I’m sceptical of all this. I think Tice and Fox are too possessive of their own positions as leaders of their respective parties, and I can’t see them merging for the same reason other small parties on the political fringes, like the NF and BNP, seem to fragment into ever smaller political sects, due to personality clashes and differences in doctrine and strategy. Besides which, Farage has had his day. He was never elected to parliament despite his many attempts, did absolutely nothing as an MEP except collect his paycheque and moan, and jumped ship from UKIP, leaving it to sink under the inspired leadership of Gerald Batten.

As for 25 per cent of the British electorate voting for them, this reminds me of one of the stats the Independent reported back in the ’90s. This claimed that a poll had found that a majority of Brits would vote for a far-right party. In fact, the closest the BNP ever got to sweeping into power was in 2007 and it imploded under massive public criticism soon after. Before then I think it had never got more than 2 per cent of the vote. The prediction of a new, even more right-wing party challenging the Conservatives seems very much like that prediction. Though the Tories themselves are now horrifically right-wing, no matter what the demented Brexiteer right may think.

Right Planning War on Teachers’ Union Over Wokeness?

October 9, 2022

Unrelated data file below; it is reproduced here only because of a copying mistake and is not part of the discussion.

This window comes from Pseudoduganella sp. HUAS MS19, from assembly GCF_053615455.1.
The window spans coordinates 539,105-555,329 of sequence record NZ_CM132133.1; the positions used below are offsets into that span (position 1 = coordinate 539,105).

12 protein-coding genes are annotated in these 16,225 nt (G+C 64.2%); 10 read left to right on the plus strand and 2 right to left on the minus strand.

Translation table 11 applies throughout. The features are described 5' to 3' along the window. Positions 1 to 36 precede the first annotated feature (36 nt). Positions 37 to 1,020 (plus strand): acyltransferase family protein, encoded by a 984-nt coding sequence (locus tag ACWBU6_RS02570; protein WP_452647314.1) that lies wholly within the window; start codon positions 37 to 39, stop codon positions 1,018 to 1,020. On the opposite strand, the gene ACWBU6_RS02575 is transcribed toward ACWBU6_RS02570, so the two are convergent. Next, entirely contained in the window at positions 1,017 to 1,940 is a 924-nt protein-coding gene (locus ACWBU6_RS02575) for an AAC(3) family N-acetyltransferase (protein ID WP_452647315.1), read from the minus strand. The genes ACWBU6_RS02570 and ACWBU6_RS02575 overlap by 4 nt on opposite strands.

Sorry I haven’t been posting much over the last few days. I had a hospital appointment Thursday and although it wasn’t anything serious, I haven’t felt much like posting anything online afterwards. But I felt I had to post about this. I was watching one of the videos from the New Culture Forum yesterday. It’s the cultural offshoot of the Institute of Economic Affairs and has been set up to defend traditional British culture from left-wing ideas and ‘wokeness’. In this particular video, they were discussing various topics that had arisen over the past week. One of these was a video produced by biracial Tory Calvin Robinson about how British children’s education is being ruined by left-wing teachers pushing Critical Race Theory and so on. Now I do agree with them about Critical Race Theory. I think it’s just a form of militant anti-White racism based on a mixture of Marxist legal theory and postmodernism. It considers that all Black people are automatically oppressed because of their colour, while White people are privileged and should be made to feel ashamed and humiliated because of this. It’s divisive and I see absolutely no value in it whatsoever. But Critical Race Theory is only one of their targets. The broader target is the teaching profession itself, which they decided is far too left-wing and needs to be comprehensively attacked.